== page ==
To make a child work is to rob him of his childhood. It violates his right to education and personal fulfillment. To eradicate child labor, a draft decree is thus finished in the walls of the State.
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A draft decree to eradicate child labor
Eradicate child labor. This is the ultimate goal of the draft decree drafted by the Government, the International Labor Office (ILO) and civil society organizations. This project, currently under completion, should soon be part of the agenda of the Governing Council. This decree differs from the old law in highlighting the list of dangerous work for children and the Worst Forms of Child Labor. Highlighting required by the ILO Convention C. 182 ratified by the Malagasy Government. Dangerous works, which concern all activities that may threaten the physical development of any child from 5 to 17 years old. Worst Forms of Child Labor are divided into five (5) categories. Worst Forms of Child Labor are defined as any activity of children meeting the following conditions:
– Work endangering the physical or moral health of the child
– Sexual exploitation of children for commercial purposes
– Work in mines and quarries
– Domestic work
– Unhealthy work.
As an illustration, according to the ILO, children in the mining sector suffer from respiratory problems and diseases such as diarrhea and malaria. They are also at mortal risk in mine collapses.
“Children, some as young as 15 years old, mine up to 15 meters deep and take plastic bags with air to breathe,” said the ILO and the report of the US Embassy of 12 January 2017.
Most of the children involved in gold mining and sapphire are in the Analamanga, Anosy, Ilakaka and Vakinankaratra regions, reports the ILO as well. Other equally dangerous and blatant cases have been noted for several years. According to a survey conducted by the ILO in 2012, 28% of children aged 5 to 17 are working. According to data from Unesco in 2016, 22.1% of children aged 5 to 14 are working as adults, 69.1% are enrolled in school, 15.4% combine work and school, and the completion rate of primary school is 69.3%. No child labor sanctions have ever been imposed since 2014, either on employers and companies, formal or informal, or on individuals. The Ministry of Civil Service, the CNIDH and the ILO explain the causes.
Child labor: the struggle difficult to lead
The penalties that may be imposed on the employer of a child are contained in the Labor Code, Article 261. The employer is liable to prosecution in cases such as the employment of a child below the legal minimum age, overtime, night work, etc. These transgressions may be punishable by a fine of 1 million Ariary to 3 million Ariary or three years in prison. Other forms of much more serious transgressions such as refusal of payment, sexual exploitation and others also deserve greater penalties. However, in fact, the sanctions are almost non-existent because the evidence and the denunciations are also non-existent. According to ILO explanations to this day at the child labor conference at the American Center Tanjombato, this is primarily due to the lack of evidence and lack of the spirit of denunciation in Malagasy culture. In one year, Police of morals and protection of minors (PMPM) investigated 777 complaints that children were victims of crimes such as rape or violence. Of these cases, 41 were identified as child labor related in the domestic field, but the authorities did not gather enough evidence to determine the truth of the facts. Second, it must be emphasized that many children work under the agreement of their parents and relatives. This is the case of young prostitutes and stone breakers. The report of the US Embassy on February 10, 2016, also highlights the lack of trained personnel, equipment and transportation to effectively carry out the law enforcement efforts related to the Worst Forms of Child Labor. Fourth, institutions and organizations working in child protection are not decentralized enough. Finally, on the legal side, “gaps in labor law and criminal law enforcement persist and some information on the application of the law is not available,” the ILO said.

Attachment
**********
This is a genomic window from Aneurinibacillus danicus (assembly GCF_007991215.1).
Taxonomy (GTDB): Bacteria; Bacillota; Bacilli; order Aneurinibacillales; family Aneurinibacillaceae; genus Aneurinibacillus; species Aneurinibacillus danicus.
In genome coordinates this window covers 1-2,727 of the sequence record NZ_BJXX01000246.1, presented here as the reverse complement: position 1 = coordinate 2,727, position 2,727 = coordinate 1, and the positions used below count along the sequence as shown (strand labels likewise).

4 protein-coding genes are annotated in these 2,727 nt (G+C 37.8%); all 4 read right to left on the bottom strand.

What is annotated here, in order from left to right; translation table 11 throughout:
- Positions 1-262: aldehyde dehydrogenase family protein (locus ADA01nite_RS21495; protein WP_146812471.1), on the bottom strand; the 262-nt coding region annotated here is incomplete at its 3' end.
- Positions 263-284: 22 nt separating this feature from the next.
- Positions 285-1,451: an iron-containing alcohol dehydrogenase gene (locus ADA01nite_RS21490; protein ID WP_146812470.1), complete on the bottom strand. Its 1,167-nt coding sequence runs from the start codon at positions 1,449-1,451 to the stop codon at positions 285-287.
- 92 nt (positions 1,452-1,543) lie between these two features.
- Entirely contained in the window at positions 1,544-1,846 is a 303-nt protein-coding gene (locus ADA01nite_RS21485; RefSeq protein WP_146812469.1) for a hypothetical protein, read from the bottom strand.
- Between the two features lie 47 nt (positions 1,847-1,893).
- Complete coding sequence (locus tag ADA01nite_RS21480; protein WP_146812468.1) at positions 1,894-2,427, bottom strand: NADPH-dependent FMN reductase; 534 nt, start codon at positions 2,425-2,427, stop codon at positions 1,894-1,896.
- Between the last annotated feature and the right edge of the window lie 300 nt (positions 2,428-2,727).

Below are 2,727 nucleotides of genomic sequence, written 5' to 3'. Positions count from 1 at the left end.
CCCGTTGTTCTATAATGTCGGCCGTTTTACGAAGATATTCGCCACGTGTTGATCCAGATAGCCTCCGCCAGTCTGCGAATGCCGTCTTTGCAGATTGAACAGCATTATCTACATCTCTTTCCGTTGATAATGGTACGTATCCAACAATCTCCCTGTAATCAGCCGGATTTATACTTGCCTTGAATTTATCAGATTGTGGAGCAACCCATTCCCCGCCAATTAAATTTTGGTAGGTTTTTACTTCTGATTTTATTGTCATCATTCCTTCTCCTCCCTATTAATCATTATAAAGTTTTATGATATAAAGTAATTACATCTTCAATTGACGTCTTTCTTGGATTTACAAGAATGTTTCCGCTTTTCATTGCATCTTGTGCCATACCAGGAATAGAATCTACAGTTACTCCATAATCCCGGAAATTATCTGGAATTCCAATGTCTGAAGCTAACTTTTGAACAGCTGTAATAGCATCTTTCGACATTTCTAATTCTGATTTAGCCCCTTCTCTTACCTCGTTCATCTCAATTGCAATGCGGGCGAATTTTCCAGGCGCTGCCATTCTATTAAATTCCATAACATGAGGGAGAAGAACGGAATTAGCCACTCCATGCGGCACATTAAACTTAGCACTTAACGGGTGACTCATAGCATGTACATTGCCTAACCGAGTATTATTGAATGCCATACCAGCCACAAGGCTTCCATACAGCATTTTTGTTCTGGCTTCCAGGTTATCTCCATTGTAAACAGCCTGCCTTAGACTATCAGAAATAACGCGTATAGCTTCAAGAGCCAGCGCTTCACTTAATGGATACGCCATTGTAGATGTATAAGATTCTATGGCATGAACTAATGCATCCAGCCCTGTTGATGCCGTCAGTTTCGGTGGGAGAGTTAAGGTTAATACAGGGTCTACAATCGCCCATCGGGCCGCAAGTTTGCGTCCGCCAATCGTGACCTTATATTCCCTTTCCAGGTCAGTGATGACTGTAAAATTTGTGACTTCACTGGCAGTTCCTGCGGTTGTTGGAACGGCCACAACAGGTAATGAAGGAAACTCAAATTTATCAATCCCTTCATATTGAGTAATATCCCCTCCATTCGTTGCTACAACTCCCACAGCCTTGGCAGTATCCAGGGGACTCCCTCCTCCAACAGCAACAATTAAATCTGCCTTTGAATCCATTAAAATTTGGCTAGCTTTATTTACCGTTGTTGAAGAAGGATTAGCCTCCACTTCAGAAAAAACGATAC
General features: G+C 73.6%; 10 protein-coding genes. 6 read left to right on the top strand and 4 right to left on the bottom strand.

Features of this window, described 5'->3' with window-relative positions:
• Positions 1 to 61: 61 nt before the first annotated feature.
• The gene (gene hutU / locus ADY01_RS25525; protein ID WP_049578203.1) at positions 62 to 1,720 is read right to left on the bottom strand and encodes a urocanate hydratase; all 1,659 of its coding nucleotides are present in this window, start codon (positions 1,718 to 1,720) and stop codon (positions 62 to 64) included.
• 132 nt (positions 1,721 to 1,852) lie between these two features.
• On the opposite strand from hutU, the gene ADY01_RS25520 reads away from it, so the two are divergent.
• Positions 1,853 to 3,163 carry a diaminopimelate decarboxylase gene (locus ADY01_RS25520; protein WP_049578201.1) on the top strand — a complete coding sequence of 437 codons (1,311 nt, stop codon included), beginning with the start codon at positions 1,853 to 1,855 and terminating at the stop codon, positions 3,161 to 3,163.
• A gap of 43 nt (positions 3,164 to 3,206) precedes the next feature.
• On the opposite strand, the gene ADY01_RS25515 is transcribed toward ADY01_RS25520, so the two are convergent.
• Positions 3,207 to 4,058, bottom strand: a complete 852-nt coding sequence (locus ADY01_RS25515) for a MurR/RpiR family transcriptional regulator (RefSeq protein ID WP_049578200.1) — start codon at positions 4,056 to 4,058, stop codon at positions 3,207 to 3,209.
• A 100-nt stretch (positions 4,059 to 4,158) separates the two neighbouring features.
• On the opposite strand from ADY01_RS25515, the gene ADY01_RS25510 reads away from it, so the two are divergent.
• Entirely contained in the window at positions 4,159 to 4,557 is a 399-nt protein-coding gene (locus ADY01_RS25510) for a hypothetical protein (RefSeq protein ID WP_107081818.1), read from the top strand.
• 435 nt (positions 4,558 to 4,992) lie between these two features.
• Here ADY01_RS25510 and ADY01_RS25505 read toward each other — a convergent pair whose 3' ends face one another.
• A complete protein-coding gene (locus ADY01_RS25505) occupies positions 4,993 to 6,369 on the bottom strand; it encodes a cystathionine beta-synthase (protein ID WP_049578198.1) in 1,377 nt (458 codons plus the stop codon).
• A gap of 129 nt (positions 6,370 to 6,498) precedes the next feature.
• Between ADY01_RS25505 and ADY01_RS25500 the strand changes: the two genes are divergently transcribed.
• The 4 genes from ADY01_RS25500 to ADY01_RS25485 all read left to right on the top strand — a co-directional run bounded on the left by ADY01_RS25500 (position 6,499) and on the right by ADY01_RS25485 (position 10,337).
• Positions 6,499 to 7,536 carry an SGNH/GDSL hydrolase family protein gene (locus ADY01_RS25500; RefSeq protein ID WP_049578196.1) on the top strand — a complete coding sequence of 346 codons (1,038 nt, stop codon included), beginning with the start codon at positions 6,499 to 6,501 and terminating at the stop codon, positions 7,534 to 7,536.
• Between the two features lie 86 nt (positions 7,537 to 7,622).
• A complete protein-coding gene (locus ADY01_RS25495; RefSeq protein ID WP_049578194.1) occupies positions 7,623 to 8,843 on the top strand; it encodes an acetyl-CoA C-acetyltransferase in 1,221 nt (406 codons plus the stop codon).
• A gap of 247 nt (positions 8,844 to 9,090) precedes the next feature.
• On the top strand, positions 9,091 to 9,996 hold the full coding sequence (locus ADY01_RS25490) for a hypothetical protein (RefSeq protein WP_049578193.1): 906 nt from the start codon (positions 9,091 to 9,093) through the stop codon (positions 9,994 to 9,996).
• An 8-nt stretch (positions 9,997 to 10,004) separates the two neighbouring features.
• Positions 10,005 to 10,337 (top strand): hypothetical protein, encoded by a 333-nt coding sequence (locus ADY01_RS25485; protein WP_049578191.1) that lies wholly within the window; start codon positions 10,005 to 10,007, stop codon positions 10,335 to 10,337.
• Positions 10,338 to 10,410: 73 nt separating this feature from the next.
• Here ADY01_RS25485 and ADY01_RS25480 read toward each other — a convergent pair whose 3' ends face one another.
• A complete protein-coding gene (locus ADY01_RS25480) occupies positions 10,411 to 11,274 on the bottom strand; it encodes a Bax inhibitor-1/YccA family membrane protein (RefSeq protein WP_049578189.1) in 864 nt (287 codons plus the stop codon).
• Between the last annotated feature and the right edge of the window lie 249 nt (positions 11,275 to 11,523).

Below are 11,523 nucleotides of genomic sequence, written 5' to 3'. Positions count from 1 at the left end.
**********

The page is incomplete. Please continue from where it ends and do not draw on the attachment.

Moderate progress for Madagascar
Madagascar, however, has made moderate progress towards the elimination of the Worst Forms of Child Labor. The government has increased the number of child labor inspectors from 4 to 15. A study with Unicef has been launched to assess the violence and exploitation of children in Madagascar, and extended the application of the Code of Conduct for the protection of children in the tourism industry. The state has also continued to participate in a number of programs targeting the Worst Forms of Child Labor. However, in Madagascar, children still carry out dangerous activities in unprotected sectors such as agriculture, the vanilla industry, fishing, deep diving, which are activities done mostly in rural areas. On the other hand, the existence of many informal societies also promotes child labor.